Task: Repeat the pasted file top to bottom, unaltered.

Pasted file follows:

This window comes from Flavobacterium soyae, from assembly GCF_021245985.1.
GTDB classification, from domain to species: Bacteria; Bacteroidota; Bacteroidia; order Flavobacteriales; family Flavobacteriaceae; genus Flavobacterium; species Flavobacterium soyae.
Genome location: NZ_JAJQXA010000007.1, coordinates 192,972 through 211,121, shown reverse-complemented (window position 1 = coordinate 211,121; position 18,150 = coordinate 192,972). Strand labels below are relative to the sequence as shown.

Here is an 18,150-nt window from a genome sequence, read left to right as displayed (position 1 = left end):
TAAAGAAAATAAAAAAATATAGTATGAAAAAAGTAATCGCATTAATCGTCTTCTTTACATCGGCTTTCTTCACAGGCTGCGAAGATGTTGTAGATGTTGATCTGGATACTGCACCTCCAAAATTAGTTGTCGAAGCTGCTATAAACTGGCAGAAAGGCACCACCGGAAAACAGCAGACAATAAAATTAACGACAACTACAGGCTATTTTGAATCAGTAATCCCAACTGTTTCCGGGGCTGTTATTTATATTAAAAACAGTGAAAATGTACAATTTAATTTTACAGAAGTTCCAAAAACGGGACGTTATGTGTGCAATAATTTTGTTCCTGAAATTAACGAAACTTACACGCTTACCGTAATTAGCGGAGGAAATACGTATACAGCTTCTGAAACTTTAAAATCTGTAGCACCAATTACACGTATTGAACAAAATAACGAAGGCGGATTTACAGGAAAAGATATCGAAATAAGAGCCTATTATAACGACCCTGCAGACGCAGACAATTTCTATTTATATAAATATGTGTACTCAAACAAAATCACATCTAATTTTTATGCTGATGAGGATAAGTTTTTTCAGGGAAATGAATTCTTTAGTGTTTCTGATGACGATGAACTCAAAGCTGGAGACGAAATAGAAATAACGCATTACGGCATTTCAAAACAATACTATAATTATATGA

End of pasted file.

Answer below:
This window comes from Flavobacterium soyae, from assembly GCF_021245985.1.
GTDB classification, from domain to species: Bacteria; Bacteroidota; Bacteroidia; order Flavobacteriales; family Flavobacteriaceae; genus Flavobacterium; species Flavobacterium soyae.
Genome location: NZ_JAJQXA010000007.1, coordinates 192,972 through 211,121, shown reverse-complemented (window position 1 = coordinate 211,121; position 18,150 = coordinate 192,972). Strand labels below are relative to the sequence as shown.

Here is an 18,150-nt window from a genome sequence, read left to right as displayed (position 1 = left end):
TAAAGAAAATAAAAAAATATAGTATGAAAAAAGTAATCGCATTAATCGTCTTCTTTACATCGGCTTTCTTCACAGGCTGCGAAGATGTTGTAGATGTTGATCTGGATACTGCACCTCCAAAATTAGTTGTCGAAGCTGCTATAAACTGGCAGAAAGGCACCACCGGAAAACAGCAGACAATAAAATTAACGACAACTACAGGCTATTTTGAATCAGTAATCCCAACTGTTTCCGGGGCTGTTATTTATATTAAAAACAGTGAAAATGTACAATTTAATTTTACAGAAGTTCCAAAAACGGGACGTTATGTGTGCAATAATTTTGTTCCTGAAATTAACGAAACTTACACGCTTACCGTAATTAGCGGAGGAAATACGTATACAGCTTCTGAAACTTTAAAATCTGTAGCACCAATTACACGTATTGAACAAAATAACGAAGGCGGATTTACAGGAAAAGATATCGAAATAAGAGCCTATTATAACGACCCTGCAGACGCAGACAATTTCTATTTATATAAATATGTGTACTCAAACAAAATCACATCTAATTTTTATGCTGATGAGGATAAGTTTTTTCAGGGAAATGAATTCTTTAGTGTTTCTGATGACGATGAACTCAAAGCTGGAGACGAAATAGAAATAACGCATTACGGCATTTCAAAACAATACTATAATTATATGA